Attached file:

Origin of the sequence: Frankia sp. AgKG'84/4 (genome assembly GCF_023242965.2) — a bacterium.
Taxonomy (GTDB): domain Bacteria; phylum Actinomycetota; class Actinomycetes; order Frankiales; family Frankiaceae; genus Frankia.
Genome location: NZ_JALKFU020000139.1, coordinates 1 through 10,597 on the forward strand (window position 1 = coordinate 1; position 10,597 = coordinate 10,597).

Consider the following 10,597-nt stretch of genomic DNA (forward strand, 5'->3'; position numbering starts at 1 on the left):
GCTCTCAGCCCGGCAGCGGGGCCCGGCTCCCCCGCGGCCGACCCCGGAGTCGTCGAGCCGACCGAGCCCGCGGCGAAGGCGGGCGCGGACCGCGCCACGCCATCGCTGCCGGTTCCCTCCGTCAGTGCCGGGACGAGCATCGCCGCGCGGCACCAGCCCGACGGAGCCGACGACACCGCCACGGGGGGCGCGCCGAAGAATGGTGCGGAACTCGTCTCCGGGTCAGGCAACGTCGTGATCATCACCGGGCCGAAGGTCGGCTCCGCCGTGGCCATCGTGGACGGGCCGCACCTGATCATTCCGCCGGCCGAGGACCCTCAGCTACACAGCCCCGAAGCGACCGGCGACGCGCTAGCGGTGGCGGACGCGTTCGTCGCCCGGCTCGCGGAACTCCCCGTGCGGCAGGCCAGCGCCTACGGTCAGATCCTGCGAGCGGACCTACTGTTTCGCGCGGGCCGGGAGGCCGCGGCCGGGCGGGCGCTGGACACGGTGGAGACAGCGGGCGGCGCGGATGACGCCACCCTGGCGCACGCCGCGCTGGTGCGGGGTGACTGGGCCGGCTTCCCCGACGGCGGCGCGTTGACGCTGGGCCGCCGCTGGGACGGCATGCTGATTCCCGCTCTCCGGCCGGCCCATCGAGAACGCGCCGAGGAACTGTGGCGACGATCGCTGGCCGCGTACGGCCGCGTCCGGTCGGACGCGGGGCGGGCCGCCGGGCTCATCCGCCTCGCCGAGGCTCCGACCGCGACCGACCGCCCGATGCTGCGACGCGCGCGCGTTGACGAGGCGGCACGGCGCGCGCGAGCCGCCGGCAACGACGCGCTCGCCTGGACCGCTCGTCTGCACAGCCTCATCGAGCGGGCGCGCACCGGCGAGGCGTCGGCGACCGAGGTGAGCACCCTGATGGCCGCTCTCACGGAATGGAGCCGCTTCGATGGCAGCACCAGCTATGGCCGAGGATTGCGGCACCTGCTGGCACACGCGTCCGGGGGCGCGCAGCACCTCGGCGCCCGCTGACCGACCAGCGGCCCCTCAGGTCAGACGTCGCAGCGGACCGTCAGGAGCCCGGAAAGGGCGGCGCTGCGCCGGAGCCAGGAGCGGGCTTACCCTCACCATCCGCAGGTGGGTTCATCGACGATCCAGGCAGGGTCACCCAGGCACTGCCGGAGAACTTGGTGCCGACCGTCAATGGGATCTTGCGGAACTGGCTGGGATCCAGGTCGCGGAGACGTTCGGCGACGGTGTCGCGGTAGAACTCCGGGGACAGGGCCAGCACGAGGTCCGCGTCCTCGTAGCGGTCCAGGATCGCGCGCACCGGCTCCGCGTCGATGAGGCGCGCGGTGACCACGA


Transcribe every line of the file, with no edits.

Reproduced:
Origin of the sequence: Frankia sp. AgKG'84/4 (genome assembly GCF_023242965.2) — a bacterium.
Taxonomy (GTDB): domain Bacteria; phylum Actinomycetota; class Actinomycetes; order Frankiales; family Frankiaceae; genus Frankia.
Genome location: NZ_JALKFU020000139.1, coordinates 1 through 10,597 on the forward strand (window position 1 = coordinate 1; position 10,597 = coordinate 10,597).

Consider the following 10,597-nt stretch of genomic DNA (forward strand, 5'->3'; position numbering starts at 1 on the left):
GCTCTCAGCCCGGCAGCGGGGCCCGGCTCCCCCGCGGCCGACCCCGGAGTCGTCGAGCCGACCGAGCCCGCGGCGAAGGCGGGCGCGGACCGCGCCACGCCATCGCTGCCGGTTCCCTCCGTCAGTGCCGGGACGAGCATCGCCGCGCGGCACCAGCCCGACGGAGCCGACGACACCGCCACGGGGGGCGCGCCGAAGAATGGTGCGGAACTCGTCTCCGGGTCAGGCAACGTCGTGATCATCACCGGGCCGAAGGTCGGCTCCGCCGTGGCCATCGTGGACGGGCCGCACCTGATCATTCCGCCGGCCGAGGACCCTCAGCTACACAGCCCCGAAGCGACCGGCGACGCGCTAGCGGTGGCGGACGCGTTCGTCGCCCGGCTCGCGGAACTCCCCGTGCGGCAGGCCAGCGCCTACGGTCAGATCCTGCGAGCGGACCTACTGTTTCGCGCGGGCCGGGAGGCCGCGGCCGGGCGGGCGCTGGACACGGTGGAGACAGCGGGCGGCGCGGATGACGCCACCCTGGCGCACGCCGCGCTGGTGCGGGGTGACTGGGCCGGCTTCCCCGACGGCGGCGCGTTGACGCTGGGCCGCCGCTGGGACGGCATGCTGATTCCCGCTCTCCGGCCGGCCCATCGAGAACGCGCCGAGGAACTGTGGCGACGATCGCTGGCCGCGTACGGCCGCGTCCGGTCGGACGCGGGGCGGGCCGCCGGGCTCATCCGCCTCGCCGAGGCTCCGACCGCGACCGACCGCCCGATGCTGCGACGCGCGCGCGTTGACGAGGCGGCACGGCGCGCGCGAGCCGCCGGCAACGACGCGCTCGCCTGGACCGCTCGTCTGCACAGCCTCATCGAGCGGGCGCGCACCGGCGAGGCGTCGGCGACCGAGGTGAGCACCCTGATGGCCGCTCTCACGGAATGGAGCCGCTTCGATGGCAGCACCAGCTATGGCCGAGGATTGCGGCACCTGCTGGCACACGCGTCCGGGGGCGCGCAGCACCTCGGCGCCCGCTGACCGACCAGCGGCCCCTCAGGTCAGACGTCGCAGCGGACCGTCAGGAGCCCGGAAAGGGCGGCGCTGCGCCGGAGCCAGGAGCGGGCTTACCCTCACCATCCGCAGGTGGGTTCATCGACGATCCAGGCAGGGTCACCCAGGCACTGCCGGAGAACTTGGTGCCGACCGTCAATGGGATCTTGCGGAACTGGCTGGGATCCAGGTCGCGGAGACGTTCGGCGACGGTGTCGCGGTAGAACTCCGGGGACAGGGCCAGCACGAGGTCCGCGTCCTCGTAGCGGTCCAGGATCGCGCGCACCGGCTCCGCGTCGATGAGGCGCGCGGTGACCACGA